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NOAA news notes.

NOAA news notes

* Scientists at the National Oceanic and Atmospheric Administration (NOAA) say they solved the largest set of mathematical equations ever attempted when they recently finished a 12-year project to recompute the national geodetic network, which consists of 250,000 precisely measured points on the earth's surface. This network has been gradually compiled since 1807; the last time the network data were readjusted was in 1927.

* NOAA reports that one of the strongest geomagnetic storms since 1976 disrupted communications across the northern United States during the first weeks of February. The magnetic storm, which is caused by a surge of charged particles from the sun, has been linked to a series of solar flares.

* Radiosondes -- shoebox-sized instrument packages that are carried by helium balloons to altitudes of 20 miles -- are launched twice daily from 100 sites to measure the temperature, pressure, humidity and winds in the atmosphere -- data essential for monitoring and forecasting the weather. Radiosondes are designed to parachute back to earth when their balloons burst; the hope is that people who find them will return them to the National Weather Service, so that they can be rebuilt and used again. Normally, about 18,000 are returned per year. But in recent years, reports NOAA, for some unknown reason the number of returns has dropped by several thousand each year. So NOAA, with a little help from the Sierra Club, the Boy Scouts of America and other groups, is putting out the word for people to be on the lookout for the radiosondes.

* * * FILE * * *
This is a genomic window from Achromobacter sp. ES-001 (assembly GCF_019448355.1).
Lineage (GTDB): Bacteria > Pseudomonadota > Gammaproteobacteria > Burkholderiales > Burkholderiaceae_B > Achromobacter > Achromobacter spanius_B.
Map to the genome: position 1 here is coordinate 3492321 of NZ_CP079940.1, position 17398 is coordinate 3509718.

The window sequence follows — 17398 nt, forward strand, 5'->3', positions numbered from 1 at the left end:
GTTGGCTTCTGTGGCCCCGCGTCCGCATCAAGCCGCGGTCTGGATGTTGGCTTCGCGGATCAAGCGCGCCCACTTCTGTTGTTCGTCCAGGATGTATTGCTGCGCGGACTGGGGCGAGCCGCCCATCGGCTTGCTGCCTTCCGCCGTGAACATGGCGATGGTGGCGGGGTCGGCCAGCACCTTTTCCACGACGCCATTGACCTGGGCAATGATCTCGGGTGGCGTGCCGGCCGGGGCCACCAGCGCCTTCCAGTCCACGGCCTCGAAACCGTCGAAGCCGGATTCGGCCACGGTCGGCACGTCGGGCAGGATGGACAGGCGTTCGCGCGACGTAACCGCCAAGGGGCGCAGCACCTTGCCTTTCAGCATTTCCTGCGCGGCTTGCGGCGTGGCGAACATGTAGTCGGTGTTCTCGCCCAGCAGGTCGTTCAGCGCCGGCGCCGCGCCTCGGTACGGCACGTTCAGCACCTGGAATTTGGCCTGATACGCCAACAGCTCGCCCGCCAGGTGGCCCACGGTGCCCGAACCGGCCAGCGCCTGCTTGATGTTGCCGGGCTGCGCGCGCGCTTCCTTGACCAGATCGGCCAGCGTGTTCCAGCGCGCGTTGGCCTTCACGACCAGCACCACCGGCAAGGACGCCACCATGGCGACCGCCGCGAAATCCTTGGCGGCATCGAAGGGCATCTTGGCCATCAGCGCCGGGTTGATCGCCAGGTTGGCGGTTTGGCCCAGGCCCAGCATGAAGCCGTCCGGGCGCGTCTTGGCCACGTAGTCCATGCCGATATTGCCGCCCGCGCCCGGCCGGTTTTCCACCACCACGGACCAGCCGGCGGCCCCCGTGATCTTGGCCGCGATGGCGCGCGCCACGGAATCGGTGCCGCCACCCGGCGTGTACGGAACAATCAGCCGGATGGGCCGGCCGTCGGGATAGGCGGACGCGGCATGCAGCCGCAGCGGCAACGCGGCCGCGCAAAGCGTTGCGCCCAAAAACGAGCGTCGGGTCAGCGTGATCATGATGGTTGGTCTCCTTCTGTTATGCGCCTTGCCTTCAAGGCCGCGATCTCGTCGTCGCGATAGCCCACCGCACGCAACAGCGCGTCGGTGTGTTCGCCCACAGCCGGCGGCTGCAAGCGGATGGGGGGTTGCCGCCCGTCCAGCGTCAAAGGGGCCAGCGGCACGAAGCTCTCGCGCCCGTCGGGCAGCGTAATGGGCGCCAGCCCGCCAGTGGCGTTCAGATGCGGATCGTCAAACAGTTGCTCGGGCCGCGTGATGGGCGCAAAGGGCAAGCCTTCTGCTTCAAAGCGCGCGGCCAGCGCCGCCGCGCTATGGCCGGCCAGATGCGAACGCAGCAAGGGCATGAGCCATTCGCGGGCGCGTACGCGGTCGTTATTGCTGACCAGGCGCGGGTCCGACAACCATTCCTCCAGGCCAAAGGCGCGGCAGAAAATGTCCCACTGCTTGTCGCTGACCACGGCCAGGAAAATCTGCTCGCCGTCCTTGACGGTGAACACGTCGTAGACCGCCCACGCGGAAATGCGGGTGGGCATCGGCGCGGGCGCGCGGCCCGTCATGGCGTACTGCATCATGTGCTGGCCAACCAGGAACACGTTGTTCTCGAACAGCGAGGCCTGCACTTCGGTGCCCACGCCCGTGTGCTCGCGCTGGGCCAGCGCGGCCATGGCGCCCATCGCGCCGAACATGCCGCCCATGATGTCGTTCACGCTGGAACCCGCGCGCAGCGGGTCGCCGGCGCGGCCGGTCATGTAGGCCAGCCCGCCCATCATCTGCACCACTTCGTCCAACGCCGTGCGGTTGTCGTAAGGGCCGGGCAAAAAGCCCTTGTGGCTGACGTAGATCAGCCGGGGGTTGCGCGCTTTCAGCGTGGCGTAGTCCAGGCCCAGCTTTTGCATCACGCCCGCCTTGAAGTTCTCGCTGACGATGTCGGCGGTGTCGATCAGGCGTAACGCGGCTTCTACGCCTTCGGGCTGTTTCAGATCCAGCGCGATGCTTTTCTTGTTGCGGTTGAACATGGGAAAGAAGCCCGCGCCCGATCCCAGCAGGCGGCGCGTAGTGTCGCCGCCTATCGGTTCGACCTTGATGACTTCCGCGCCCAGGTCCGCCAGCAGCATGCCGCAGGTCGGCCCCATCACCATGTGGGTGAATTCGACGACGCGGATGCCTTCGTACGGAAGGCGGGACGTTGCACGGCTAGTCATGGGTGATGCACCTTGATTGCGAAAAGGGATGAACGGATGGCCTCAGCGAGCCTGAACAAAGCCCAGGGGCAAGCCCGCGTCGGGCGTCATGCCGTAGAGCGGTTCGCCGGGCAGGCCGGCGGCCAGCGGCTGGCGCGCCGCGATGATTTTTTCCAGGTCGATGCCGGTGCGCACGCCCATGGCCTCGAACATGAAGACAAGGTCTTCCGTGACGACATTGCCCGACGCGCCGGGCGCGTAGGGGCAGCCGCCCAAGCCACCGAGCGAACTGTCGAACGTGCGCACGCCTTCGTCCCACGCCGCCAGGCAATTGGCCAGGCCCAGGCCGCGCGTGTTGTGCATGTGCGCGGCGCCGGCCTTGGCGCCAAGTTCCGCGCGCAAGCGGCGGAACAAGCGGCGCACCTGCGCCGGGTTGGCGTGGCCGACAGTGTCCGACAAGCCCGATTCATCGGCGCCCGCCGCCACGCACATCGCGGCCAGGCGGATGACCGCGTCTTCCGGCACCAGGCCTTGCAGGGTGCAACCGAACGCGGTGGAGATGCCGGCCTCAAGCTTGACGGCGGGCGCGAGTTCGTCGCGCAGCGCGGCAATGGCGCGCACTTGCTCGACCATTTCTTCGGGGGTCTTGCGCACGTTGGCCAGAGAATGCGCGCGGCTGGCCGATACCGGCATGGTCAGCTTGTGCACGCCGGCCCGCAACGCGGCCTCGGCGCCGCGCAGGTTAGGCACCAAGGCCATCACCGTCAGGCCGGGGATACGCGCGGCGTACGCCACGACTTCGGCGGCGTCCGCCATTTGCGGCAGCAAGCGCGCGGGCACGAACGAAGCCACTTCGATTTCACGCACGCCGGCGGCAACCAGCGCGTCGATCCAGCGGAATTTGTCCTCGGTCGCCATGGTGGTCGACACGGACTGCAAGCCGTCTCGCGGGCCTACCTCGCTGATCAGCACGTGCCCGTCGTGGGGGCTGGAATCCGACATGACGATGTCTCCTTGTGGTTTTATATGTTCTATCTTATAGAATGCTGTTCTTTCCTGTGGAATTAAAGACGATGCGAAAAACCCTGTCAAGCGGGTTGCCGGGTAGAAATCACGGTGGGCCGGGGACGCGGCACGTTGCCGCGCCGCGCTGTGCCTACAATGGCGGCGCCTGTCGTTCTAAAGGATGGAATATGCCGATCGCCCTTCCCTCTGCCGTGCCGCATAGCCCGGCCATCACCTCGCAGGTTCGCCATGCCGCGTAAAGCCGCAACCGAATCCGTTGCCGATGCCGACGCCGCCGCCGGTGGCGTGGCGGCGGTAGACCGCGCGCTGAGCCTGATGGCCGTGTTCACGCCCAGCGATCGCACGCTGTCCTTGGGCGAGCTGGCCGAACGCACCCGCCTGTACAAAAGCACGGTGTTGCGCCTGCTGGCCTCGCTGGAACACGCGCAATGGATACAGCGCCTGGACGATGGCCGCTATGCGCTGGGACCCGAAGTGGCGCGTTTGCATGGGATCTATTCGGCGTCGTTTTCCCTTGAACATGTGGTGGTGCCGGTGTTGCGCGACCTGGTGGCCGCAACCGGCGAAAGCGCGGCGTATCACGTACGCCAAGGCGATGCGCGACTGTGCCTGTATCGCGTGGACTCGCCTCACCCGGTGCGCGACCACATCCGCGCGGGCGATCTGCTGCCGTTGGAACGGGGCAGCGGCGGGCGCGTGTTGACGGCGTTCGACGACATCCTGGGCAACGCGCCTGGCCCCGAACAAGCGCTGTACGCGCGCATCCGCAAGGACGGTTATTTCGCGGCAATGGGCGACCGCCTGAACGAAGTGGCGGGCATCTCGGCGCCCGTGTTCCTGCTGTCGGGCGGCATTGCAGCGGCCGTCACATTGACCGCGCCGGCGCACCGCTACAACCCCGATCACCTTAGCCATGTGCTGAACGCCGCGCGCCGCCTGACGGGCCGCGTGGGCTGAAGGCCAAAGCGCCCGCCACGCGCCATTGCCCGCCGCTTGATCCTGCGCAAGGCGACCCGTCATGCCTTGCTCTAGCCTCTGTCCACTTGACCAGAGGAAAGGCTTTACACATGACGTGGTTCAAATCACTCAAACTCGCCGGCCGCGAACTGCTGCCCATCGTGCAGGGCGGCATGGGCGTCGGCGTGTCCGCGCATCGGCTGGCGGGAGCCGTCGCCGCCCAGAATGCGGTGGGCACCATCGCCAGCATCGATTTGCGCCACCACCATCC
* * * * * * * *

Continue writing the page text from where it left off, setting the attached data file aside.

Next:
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Title Annotation:National Oceanographic and Atmospheric Administration
Publication:Science News
Date:Feb 22, 1986
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